The American Institute of CPAs has issued new technical practice aids to help accountants dealing with recent changes by the Financial Accounting Standards Board stemming from recommendations from the Private Company Council.

Last month, FASB issued Accounting Standards Update No. 2014-07 to amend the Accounting Standards Codification to provide an elective accounting alternative for private companies in applying variable interest entity guidance to lessor entities under common control (see FASB Eases Variable Interest Entity Requirements for Private Companies).

In response, the AICPA has issued AICPA Technical Questions and Answers (TPAs) 9150.34 and 9160.30 to provide nonauthoritative guidance regarding the modification to the accountant’s compilation or review report when a client adopts a Private Company Council  accounting alternative that results in a change to a previously issued report, and to the auditor’s report when a client adopts a PCC accounting alternative that results in a change to a previously issued report.

Separately, the AICPA has also issued a new Question and Answer .13 document to provide nonauthoritative guidance to address the attributes of a conflict minerals report that will facilitate an independent private sector audit. The Q&A describes the use of various section headings and subheadings within two sections that are expected to appear in a CMR based on the Form SD instructions. It also links to a CMR depiction that illustrates other headings that might also be included.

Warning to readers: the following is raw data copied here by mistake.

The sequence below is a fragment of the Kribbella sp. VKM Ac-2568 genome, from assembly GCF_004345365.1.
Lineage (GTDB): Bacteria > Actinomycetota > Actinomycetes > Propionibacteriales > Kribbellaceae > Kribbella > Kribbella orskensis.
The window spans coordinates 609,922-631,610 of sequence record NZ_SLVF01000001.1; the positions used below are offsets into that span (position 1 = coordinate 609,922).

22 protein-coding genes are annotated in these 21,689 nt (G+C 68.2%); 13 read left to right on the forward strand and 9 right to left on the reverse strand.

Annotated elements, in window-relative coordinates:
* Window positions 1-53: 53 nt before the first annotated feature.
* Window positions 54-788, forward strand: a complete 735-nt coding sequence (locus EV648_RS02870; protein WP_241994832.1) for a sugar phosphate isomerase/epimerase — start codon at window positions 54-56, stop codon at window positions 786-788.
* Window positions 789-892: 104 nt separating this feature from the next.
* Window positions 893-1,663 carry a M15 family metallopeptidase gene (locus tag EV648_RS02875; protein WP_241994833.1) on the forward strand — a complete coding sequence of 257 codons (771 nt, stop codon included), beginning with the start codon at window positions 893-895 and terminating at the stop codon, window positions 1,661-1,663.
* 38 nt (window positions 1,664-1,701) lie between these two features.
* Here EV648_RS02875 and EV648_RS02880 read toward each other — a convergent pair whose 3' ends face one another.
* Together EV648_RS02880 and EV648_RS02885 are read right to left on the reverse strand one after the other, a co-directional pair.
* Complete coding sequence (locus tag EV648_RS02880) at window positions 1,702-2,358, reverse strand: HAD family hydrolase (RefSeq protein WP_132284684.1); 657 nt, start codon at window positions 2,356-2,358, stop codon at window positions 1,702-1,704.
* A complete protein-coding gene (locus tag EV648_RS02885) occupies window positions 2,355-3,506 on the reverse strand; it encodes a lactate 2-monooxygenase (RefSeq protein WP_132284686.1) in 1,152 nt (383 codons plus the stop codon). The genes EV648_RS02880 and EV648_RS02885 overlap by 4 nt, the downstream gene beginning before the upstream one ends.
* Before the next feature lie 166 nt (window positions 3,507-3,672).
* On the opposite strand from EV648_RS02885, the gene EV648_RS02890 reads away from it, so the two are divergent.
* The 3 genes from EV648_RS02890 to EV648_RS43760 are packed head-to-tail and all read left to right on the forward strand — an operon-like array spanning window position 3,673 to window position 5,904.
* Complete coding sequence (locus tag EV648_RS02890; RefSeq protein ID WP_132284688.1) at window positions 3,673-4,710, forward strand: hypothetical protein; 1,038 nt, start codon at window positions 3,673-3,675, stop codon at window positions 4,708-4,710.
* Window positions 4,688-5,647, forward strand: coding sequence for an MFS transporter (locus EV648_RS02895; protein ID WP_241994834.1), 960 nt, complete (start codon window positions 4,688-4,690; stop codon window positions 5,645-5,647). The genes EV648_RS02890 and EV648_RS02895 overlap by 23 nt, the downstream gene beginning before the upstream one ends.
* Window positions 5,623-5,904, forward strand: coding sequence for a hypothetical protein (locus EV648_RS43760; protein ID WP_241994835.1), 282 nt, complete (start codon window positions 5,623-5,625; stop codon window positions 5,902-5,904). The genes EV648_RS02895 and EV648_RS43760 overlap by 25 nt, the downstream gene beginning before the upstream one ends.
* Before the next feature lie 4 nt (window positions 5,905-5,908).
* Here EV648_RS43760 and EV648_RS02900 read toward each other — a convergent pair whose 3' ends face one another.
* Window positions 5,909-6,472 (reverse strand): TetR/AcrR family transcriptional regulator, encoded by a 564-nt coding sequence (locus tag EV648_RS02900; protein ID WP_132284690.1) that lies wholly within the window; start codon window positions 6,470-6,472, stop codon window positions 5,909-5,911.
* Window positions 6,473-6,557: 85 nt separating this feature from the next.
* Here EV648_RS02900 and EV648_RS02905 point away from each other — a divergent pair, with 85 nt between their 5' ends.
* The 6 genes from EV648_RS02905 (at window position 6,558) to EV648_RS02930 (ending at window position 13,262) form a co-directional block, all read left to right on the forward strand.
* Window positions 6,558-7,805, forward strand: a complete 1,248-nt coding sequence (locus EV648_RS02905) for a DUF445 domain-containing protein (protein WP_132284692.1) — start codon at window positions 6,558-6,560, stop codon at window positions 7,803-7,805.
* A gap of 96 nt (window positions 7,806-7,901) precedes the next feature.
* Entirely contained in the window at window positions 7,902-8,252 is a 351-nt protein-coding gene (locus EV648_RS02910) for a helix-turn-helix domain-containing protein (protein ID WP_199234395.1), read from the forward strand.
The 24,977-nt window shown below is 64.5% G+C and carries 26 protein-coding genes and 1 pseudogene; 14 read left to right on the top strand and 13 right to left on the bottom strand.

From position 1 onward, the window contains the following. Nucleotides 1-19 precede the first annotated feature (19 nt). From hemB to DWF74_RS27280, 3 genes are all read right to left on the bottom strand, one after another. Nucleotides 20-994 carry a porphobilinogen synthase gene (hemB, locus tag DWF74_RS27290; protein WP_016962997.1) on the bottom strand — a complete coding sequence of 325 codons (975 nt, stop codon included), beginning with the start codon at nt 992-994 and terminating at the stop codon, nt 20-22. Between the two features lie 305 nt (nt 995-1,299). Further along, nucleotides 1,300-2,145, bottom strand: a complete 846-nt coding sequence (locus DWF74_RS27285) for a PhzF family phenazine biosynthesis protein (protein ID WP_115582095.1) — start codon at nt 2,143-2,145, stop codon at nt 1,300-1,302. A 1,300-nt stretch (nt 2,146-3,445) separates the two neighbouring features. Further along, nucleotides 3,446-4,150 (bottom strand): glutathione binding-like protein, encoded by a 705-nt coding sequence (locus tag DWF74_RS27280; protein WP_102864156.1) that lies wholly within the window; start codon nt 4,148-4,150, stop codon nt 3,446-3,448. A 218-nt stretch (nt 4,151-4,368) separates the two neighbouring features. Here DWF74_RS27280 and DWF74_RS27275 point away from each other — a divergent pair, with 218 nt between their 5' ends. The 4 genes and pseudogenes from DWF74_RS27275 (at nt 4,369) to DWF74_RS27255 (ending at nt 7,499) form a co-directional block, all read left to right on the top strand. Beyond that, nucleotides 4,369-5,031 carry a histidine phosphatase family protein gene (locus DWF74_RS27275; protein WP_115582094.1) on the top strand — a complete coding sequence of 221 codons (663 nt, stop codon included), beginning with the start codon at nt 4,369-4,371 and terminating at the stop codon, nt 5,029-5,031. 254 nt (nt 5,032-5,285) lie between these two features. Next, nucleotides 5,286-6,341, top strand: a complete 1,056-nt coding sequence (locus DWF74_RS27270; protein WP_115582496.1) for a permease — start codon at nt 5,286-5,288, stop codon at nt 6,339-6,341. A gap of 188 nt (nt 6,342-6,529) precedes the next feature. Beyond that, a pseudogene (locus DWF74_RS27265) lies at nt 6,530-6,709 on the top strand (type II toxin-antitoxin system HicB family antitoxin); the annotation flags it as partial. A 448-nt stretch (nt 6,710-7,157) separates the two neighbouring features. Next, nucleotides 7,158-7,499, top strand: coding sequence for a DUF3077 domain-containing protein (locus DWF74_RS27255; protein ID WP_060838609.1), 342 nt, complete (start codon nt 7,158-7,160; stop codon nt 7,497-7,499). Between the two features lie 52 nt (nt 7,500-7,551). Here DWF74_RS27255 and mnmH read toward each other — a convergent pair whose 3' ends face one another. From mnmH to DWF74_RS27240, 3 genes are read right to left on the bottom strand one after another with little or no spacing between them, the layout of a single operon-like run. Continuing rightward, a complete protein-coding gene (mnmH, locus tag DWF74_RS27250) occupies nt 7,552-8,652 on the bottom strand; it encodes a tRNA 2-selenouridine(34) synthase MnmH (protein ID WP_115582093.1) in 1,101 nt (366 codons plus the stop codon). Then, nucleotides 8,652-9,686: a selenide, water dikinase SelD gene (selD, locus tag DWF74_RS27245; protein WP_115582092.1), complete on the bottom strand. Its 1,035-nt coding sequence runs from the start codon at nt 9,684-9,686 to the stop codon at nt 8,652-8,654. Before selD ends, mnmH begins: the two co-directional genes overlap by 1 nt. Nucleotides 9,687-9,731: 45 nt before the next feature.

The AICPA has previously issued other nonauthoritative guidance on the conflict minerals reporting requirements of the Dodd-Frank Act and Securities and Exchange Commission regulations (see AICPA Offers Guidance on Conflict Minerals Reporting). The rules mandate that companies disclose the use of minerals such as tin, gold and tungsten that are mined in the Democratic Republic of the Congo or surrounding countries in which various factions have been waging armed conflict.

The “AICPA Conflict Minerals Resources” Web page includes background, previously issued Q&As .01–.12 and other useful information about the use of conflict minerals, as well as an expanded “Useful Links” section.

Corporations have been challenging the conflict minerals requirements in court, and an appeals court recently rules that the rules may violate a company’s free speech rights (see Court Says SEC Conflict Mineral Rule Violates Speech Rights).